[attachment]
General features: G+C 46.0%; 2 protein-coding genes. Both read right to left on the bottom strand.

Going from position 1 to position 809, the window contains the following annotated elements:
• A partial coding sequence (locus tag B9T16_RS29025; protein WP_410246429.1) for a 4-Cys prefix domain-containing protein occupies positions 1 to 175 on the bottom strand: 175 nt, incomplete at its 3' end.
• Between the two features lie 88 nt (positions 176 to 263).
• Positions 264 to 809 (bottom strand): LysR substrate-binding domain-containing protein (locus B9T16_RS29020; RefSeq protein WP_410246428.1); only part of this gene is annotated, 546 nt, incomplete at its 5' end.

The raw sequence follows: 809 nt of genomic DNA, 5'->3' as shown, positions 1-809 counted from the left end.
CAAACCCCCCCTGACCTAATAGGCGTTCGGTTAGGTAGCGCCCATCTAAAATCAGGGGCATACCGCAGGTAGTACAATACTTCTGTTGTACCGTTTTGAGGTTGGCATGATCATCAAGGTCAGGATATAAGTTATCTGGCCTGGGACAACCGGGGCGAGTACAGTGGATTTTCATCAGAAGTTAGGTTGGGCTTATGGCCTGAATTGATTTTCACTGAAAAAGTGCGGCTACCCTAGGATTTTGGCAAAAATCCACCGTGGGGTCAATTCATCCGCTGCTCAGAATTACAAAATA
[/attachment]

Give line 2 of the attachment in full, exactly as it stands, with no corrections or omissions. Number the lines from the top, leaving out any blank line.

Going from position 1 to position 809, the window contains the following annotated elements: